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React: Style Tips

By Zed Jensen
September 28, 2019

Icon design
Photo by Harpal Singh on Unsplash

I’ve worked on a couple of large React projects over the last few years. In my experience, one of the trickiest parts of getting a React project up and running is figuring out how you want to visually style your application in the browser, so I’ll share in this post some of the ways I’ve styled my projects.

CSS Modules

Libraries like Material-UI (which I’ll discuss next) do a lot of the work of styling for you. However, sometimes you’ll still need to define styles unique to your project, and the most common way is with CSS.

For projects created with create-react-app, any CSS you include in a React project isn’t scoped. This means that if you define a class tall in one component that has a height of 40 pixels and a class tall in another component with a height of 80 pixels, one of your rules will overwrite the other—whichever makes it into the compiled CSS file last. However, Webpack allows you to use CSS modules, which restrict your CSS rules to components that explicitly import them. It took me a long time to figure out how to use them due to lack of relevant documentation, but eventually I discovered a very easy way to do it.

If your file structure looks like this:

- app/
  |-App.js
  |-App.css

It’s as simple as renaming your CSS file like this:

- app/
  |-App.js
  |-App.module.css

Using the suffix .module.css tells create-react-app that the rules within should be scoped only for where they’re imported. They can be used like other styles by importing and passing the classes like this:

import styles from './App.module.css';

export default function Component(props) {
  return <div className={styles.myClass} />;
}

Material-UI and similar libraries

There are many different design philosophies for web, but probably the most popular is Google’s Material Design. Material Design lays out some rules that help keep a user interface uncluttered, intuitive, and pleasant to use. However, jumping into the guidelines on Google’s website can be very intimidating. In addition, manually defining CSS for your web application is a lot of work. There are several different libraries that offer solutions to this, my favorite being Material-UI. Material-UI provides a set of components that you can reuse to put your application together.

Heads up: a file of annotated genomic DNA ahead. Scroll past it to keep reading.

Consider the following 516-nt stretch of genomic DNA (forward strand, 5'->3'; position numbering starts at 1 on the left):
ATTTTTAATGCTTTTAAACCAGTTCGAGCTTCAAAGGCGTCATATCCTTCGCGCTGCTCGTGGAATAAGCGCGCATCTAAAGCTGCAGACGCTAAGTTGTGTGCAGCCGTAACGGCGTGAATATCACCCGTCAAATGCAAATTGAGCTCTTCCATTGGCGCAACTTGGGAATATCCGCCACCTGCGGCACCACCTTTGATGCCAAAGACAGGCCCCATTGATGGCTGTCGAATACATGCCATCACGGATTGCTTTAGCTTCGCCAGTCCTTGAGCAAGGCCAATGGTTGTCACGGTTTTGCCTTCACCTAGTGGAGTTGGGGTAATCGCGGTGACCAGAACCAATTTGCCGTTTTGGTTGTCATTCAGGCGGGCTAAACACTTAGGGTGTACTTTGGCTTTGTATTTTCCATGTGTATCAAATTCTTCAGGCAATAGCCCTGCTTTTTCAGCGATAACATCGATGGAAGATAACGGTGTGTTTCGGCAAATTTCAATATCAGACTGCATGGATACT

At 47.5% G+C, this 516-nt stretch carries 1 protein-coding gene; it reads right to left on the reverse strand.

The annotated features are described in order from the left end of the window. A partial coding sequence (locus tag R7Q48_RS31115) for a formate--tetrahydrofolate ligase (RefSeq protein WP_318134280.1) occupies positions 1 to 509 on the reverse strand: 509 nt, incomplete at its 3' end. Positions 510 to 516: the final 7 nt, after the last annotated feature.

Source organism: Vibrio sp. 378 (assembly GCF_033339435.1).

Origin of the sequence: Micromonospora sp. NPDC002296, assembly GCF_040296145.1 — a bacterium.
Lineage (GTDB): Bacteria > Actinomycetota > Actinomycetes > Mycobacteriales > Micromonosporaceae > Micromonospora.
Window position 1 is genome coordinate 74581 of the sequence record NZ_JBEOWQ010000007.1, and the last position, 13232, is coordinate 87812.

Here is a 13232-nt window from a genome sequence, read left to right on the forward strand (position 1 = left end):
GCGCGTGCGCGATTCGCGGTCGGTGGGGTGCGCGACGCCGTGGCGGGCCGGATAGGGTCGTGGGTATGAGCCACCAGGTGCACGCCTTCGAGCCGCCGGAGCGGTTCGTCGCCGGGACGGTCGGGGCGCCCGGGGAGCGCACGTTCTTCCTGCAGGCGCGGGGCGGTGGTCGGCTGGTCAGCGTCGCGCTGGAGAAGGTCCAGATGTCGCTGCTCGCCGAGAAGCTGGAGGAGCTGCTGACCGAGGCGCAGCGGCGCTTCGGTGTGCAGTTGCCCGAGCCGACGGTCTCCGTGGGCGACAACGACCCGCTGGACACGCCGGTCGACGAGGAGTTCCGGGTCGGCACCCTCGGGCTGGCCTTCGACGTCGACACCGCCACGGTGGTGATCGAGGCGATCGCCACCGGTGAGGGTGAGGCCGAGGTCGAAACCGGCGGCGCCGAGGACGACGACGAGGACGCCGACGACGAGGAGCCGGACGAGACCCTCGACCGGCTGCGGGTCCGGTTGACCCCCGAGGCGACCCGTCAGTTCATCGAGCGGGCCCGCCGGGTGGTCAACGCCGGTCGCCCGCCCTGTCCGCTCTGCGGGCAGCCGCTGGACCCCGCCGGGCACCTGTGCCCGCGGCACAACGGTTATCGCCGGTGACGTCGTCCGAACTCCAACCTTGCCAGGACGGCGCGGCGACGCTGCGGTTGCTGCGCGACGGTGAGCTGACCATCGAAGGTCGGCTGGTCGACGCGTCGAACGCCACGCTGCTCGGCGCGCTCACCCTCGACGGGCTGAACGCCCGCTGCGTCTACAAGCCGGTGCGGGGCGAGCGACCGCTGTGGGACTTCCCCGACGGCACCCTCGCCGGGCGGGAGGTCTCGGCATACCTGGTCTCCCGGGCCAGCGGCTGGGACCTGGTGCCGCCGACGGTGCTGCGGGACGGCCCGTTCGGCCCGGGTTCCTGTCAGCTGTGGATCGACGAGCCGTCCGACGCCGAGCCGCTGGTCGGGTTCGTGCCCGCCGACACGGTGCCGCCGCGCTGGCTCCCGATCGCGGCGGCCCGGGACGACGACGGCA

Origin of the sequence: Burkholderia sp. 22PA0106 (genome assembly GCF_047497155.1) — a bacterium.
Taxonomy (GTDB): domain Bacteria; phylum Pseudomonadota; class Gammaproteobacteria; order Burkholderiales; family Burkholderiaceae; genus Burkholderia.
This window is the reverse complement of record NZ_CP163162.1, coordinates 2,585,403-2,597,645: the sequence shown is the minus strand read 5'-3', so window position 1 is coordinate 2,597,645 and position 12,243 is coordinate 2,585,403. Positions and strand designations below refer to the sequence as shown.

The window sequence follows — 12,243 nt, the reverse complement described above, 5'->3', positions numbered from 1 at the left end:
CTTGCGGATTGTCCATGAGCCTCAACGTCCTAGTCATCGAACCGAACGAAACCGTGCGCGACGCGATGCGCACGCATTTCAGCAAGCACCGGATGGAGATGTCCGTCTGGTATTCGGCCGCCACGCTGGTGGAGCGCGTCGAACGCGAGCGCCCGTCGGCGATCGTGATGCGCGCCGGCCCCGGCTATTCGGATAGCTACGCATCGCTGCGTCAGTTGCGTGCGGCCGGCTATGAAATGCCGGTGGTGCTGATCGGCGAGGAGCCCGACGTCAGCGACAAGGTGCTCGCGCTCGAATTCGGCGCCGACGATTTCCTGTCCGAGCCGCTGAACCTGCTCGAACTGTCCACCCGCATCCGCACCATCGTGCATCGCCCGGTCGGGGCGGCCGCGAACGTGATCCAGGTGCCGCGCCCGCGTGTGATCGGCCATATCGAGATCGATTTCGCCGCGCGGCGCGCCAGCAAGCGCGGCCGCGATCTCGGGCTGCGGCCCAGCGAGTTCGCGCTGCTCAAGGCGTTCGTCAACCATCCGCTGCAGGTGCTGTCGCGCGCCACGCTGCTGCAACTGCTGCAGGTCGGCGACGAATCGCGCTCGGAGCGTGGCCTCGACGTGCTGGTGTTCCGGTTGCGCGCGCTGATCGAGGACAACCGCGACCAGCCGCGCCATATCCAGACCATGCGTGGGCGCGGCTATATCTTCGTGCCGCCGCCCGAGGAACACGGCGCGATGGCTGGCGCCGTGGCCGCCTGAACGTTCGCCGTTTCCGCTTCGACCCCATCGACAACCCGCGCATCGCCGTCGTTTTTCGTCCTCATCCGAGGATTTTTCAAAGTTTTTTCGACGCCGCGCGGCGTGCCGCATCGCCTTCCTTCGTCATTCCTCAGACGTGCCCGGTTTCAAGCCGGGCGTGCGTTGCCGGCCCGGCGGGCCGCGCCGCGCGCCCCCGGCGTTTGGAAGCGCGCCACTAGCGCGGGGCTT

Here’s a simple example showing different styles of text fields:

import TextField from '@material-ui/core/TextField';

export default function TextFieldDemo(props) {
  render() {
    return (
      <form>
        <TextField
          label="Name"
          value={values.name}
          onChange={handleChange('name')}
        />
        <TextField
          label="Name"
          value={values.name}
          onChange={handleChange('name')}
          variant="outlined"
        />
        <TextField
          label="Name"
          value={values.name}
          onChange={handleChange('name')}
          variant="filled"
        />
      </form>
    );
  }
}

And here’s what that looks like:

Image 1

Vanilla CSS with Material-UI

It’s also important to note that Material-UI’s preferred way of defining additional styles is using CSSinJS rather than plain CSS. Given the following CSS:

.button {
  margin: --theme-spacing
}

.input {
  display: none
}

You would instead use the following JSS object:

{
  button: {
    margin: theme.spacing(1),
  },
  input: {
    display: 'none',
  },
}

Using the styles in your project is mostly the same after that, but I won’t go into detail about that here. CSSinJS has some advantages (which you can read about in the Material-UI documentation as well as on the CSSinJS website), but I prefer vanilla CSS. It’s not immediately obvious from their site, but you can still use vanilla CSS as well as CSS modules with Material-UI, and setting it up is pretty simple.

First, you need to make sure that your CSS is injected before styles included with Material-UI. There are two steps to making this work: first, you define an injection point for your CSS by adding an element to your index.html at the injection point:

<head>
  <noscript id="jss-insertion-point" />
</head>

Then, you wrap the entire application in the StylesProvider component with a prop named injectFirst:

import { StylesProvider } from '@material-ui/styles';

class App extends Component {
  render() {
    return (
      <StylesProvider injectFirst>...</StylesProvider>
    );
  }
}

Now, your imported CSS will take predence over the styles provided by Material-UI, so you can still use vanilla CSS if you like!

Conclusion

These methods have worked great for me, but they’re certainly not the only way to do things. Leave a comment if you’ve found a library you like, or have an approach you recommend!

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